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Do’s and Don’ts when Comforting Others

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Do’s and Don’ts when Comforting Others

Comforting friends or family members during particularly difficult times in their lives can be hard to navigate. People often don’t know what to say or do for the person that’s hurting. This often leads them to fall back on social, albeit insufficient, niceties like “I’m sorry” and “Look at the bright side”. While these sentiments are often appreciated, they can feel lacking.

While you cannot protect your loved ones from suffering, there are a few ways you can appropriately show support. Recently, I have had clients and people in my personal life struggling with everything from work-life balance, relationship issues and anxiety to divorce, cancer, and everything in between. I have found that compassion and empathy are the best responses when there is no response. As a result of the sudden influx of these occasions in my own life, I thought I would come up with a “Do’s and Don’ts list” to help others that find themselves in a situation where they want to be there for their hurting loved one, but simply do not know how.

DON’T blame, shame or dismiss

  • Beware of the “silver lining” comments
    • “At least…” (dismissive)
    • “Count your blessings” (message sent is “you don’t have a right to be upset”)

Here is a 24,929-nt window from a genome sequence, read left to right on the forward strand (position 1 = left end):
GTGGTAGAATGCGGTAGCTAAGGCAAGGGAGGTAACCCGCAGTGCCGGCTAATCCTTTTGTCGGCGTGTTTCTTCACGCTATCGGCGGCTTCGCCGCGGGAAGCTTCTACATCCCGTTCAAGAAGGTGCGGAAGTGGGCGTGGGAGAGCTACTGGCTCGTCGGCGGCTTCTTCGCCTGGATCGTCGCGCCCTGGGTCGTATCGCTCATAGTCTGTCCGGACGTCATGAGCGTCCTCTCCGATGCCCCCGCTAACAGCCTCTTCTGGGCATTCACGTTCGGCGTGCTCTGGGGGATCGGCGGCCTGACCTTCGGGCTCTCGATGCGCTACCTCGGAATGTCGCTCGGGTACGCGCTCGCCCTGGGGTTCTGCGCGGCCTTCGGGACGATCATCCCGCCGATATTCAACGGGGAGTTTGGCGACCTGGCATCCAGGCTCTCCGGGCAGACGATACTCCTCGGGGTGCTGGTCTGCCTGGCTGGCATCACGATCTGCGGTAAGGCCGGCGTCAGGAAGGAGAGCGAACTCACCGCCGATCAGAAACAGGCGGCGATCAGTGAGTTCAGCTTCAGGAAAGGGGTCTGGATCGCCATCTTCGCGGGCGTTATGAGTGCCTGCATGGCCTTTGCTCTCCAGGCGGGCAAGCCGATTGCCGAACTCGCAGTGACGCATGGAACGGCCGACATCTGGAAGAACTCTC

• “There are so many people who are worse off than you”/”It could be so much worse” (similar to the “count your blessings” comment, your loved one was feeling badly and now they also feel guilty about feeling badly)
    • “I told you….” (Blame)
    • “I just knew…” (Sorry, but it’s not about you right now)
    • “You are the only…”/ “Everyone else…” (shame)

DON’T try to “fix” it

  • This communicates your discomfort with their feelings
  • Advice puts you in an awkward position, especially if they take it and it doesn’t go well

Humans are natural storytellers because it is how we process trauma. When we talk about our experiences we are able to make more sense of them and our brain is better able to digest them healthily, reducing the impact of the trauma. The most compassionate thing you can do is provide a safe place for your loved one to express themselves and their experiences while feeling your love and support.

DO identify feelings, summarize and reflect

  • “It sounds like you are angry and sad about having to divorce and a little scared about the future.”

DO use open-ended questions to allow them to share their experience

  • “Could you tell me more?”
  • “What is that like for you?”

DO reassure them that they made the right choice to tell you

  • “I am so glad you told me”/ “Thank you for trusting me”

DO help them to identify and express their needs

  • “What do you think you need right now?”
  • “Is there something you need from me to help the situation?”

At the end of the day, it’s all about connection. What can you do to connect with your loved one when they need connection the most. How can you be there with them as they process their trauma. One of my therapist idols, Dr. Brene Brown, does a beautiful job of explaining these Do’s and Don’t in the terms of “Empathy” and “Sympathy”. I am going to close this post with one of her videos and I encourage everyone to watch.



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